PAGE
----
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Genetic Alliance logo

LunaDBX, the parent of LunaDNA, and the Genetics Alliance announced this week that the organizations will merge their respective databases over the course of 2019 to create a single platform for the secure sharing of patient data with the intent to improve both the treatment of patients within specific disease-related communities while also empowering research for new treatments.

The combination of LunaDNA’s data with Genetic Alliance’s Platform for Engaging Everyone Responsibly (PEER) data is a joining of the organizations that share fundamental principals in the appropriate use and ownership of patient data and data sharing for advancing precision medicine. In a nutshell, both take and advocate an individual’s right to control and own their health and genetic data.

“From an individual or sponsor organization’s journey, it is about how are we thinking about IRB approval and the ethics that come into bringing a community together both for improving the care of the individual in the community as well as accelerating research opportunities to impact the next patients,” said Dawn Barry, president and founder of LunaDNA in a recent interview with Clinical OMICs.

Genetic Alliance's PEER platform currently includes 45 disease communities representing more than 50,000 individual participants. The organization counts more than 1,200 disease-specific advocacy organizations, as well as thousands of universities, private companies, government agencies, and public policy organizations among members of its alliance.

LunaDNA, operates under a new and unique model compensates individuals for their genomic and other data with shares of company stock. The precedent-setting structure was agreed to by the U.S. Securities and Exchange Commission (SEC) in December and values a whole-genome at 300 shares (roughly equivalent to $21). Under the agreement with LunaDNA, patients with data in the PEER platform will be able to earn shares of LunaDBC depending on the amount of data they share within the merged platform. Individuals in PEER can choose to either keep the dividends earned by their data for themselves, or donate them to the charity of their choice, Barry said, again putting the patient first in reaping the rewards of the data they are willing to share.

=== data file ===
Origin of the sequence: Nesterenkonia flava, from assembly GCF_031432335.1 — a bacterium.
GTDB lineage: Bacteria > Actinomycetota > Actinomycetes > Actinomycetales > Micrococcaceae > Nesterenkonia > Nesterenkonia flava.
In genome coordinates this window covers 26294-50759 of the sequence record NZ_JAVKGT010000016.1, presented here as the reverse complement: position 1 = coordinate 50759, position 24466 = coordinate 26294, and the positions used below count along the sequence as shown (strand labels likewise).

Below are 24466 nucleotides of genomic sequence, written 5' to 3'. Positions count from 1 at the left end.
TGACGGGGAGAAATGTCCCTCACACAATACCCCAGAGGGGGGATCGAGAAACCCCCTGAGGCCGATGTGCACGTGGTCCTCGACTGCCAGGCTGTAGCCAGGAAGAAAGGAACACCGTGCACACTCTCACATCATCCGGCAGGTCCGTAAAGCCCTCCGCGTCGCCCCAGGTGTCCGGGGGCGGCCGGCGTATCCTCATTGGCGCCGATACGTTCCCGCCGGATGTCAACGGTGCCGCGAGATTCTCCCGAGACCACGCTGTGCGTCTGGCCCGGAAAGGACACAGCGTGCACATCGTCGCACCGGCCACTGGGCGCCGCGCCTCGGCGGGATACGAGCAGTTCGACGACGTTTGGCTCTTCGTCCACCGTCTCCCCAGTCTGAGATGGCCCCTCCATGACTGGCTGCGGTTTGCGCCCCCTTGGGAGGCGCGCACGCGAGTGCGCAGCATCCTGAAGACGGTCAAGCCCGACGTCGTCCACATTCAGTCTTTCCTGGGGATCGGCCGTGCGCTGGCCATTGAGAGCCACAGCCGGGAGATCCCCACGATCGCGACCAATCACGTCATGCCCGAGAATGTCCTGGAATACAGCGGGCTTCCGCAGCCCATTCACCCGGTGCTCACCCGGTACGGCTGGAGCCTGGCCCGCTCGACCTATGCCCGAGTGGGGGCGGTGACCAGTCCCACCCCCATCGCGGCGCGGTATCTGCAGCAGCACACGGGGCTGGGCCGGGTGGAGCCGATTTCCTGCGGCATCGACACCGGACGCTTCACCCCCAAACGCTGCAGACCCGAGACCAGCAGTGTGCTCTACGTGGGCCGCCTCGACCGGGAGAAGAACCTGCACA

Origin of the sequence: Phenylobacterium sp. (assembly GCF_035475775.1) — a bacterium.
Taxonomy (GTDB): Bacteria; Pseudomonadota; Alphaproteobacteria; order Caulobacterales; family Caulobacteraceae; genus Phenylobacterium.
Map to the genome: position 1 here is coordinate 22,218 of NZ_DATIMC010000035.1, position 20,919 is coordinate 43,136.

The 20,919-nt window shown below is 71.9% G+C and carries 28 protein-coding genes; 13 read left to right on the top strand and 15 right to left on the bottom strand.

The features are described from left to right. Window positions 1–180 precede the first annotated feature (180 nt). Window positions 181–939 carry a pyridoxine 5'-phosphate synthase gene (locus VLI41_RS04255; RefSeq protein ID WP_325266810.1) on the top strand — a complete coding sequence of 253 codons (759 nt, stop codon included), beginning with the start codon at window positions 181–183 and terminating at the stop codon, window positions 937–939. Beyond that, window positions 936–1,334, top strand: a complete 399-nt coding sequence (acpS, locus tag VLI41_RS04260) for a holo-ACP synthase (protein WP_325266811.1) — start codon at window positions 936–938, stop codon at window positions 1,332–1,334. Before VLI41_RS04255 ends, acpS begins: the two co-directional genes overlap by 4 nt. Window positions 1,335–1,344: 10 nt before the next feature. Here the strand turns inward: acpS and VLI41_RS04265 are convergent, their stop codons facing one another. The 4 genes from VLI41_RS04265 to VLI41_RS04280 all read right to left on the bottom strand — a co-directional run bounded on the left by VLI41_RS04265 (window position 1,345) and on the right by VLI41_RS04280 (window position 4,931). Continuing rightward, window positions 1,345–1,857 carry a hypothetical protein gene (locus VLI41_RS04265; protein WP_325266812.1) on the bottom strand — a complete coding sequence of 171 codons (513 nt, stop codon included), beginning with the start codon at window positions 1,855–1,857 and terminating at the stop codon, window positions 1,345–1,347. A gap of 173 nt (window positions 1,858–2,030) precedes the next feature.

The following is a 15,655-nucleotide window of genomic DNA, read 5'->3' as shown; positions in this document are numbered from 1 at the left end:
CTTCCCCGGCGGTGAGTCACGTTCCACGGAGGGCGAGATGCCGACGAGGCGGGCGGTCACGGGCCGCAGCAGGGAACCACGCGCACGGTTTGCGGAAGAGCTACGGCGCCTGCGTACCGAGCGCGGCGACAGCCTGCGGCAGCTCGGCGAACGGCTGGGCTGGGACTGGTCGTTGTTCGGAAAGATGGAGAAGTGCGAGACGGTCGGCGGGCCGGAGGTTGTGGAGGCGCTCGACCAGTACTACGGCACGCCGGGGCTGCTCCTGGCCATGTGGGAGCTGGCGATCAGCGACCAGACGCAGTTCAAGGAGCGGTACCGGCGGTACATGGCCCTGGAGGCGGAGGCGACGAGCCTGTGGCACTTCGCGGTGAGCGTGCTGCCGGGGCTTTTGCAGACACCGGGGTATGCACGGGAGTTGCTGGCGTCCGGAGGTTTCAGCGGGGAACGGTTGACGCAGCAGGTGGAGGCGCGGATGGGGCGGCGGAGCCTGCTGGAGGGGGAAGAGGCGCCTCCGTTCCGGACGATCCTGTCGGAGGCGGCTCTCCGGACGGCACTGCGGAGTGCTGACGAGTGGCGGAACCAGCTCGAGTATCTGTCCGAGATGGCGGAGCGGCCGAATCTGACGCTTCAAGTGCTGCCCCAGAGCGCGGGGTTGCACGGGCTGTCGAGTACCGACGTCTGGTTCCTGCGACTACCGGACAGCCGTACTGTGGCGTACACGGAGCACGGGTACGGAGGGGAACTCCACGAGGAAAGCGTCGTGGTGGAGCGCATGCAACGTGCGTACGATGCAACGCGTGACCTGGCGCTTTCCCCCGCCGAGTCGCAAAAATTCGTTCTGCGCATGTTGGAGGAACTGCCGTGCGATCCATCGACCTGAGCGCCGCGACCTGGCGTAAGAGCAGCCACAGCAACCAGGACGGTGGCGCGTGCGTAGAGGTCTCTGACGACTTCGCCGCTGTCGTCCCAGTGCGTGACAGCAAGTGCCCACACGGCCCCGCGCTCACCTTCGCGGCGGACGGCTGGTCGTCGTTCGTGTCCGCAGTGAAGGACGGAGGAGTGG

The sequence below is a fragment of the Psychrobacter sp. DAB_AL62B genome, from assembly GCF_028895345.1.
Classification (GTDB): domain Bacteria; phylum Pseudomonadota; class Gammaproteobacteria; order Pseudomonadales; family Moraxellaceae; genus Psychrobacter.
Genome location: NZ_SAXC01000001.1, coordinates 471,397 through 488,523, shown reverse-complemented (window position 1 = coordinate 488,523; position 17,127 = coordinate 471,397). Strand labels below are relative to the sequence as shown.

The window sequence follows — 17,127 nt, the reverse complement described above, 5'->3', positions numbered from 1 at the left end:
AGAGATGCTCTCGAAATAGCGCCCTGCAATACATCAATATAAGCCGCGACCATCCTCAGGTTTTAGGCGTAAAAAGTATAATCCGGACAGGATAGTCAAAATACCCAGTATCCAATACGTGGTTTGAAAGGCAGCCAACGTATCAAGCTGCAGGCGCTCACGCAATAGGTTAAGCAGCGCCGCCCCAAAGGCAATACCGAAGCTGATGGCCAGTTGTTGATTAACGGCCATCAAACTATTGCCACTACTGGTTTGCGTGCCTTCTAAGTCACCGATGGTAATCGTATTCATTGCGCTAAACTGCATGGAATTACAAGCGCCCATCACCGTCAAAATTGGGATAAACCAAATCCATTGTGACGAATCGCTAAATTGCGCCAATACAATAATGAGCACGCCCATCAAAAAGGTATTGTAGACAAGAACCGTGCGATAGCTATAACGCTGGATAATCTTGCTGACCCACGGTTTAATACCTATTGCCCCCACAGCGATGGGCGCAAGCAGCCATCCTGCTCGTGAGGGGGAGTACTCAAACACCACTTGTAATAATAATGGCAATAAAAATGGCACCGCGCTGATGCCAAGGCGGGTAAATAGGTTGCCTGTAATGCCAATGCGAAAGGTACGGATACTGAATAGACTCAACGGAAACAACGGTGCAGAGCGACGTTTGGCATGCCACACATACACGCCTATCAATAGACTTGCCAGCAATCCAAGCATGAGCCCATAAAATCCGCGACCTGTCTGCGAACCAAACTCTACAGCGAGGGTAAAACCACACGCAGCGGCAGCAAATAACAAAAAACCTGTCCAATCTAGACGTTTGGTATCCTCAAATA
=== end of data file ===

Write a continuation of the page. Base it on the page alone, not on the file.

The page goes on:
“Most research endeavors leave out the most critical stakeholder: people. While health data is a critical component to the advancement of new treatments, research, and medical technology, data alone will not lead to solutions that alleviate suffering,” said Sharon Terry, president and CEO, Genetic Alliance. “The biomedical research enterprise tries to cut corners and sever people's connection to their data, or keep it opaque how individual health data is used and who gains access to the data individuals provide. We are excited to partner with LunaPBC because, like us, they believe individuals need and deserve opportunities to be active participants in their own health and research opportunities.”

The merging of the datasets will both help LunaDNA continue to build a critical mass of patient date, while also freeing Genetic Alliance to continues its work as one as a leading advocate of patients' right to protecting the privacy and maintaining ownership of their genetic data.

“Luna knows data aggregation, organization, structuring and research readiness,” said Barry. “So now that data is going to be managed and ready for research as soon as it is [in the merged platform]. Finally, we make sure across the whole spectrum of the continuum that individuals have the choice that they have always come to have—the ability to control their inclusion in the system, their ability to establish a proxy setting, and to remove or keep certain types of data.”

As Terry sees it, this will help usher the new era of how patient data is used and handled.

“The day of de-identified data is over—we need to understand what happens over time, we need people to be partners in their own research-to-care cycle. Together, we're providing a people-centric model that empowers the individual to offer access to their health data and also receive support. We are building secure and transparent communities and connections geared towards supporting the individual that will accelerate medical breakthroughs,” Terry concluded.

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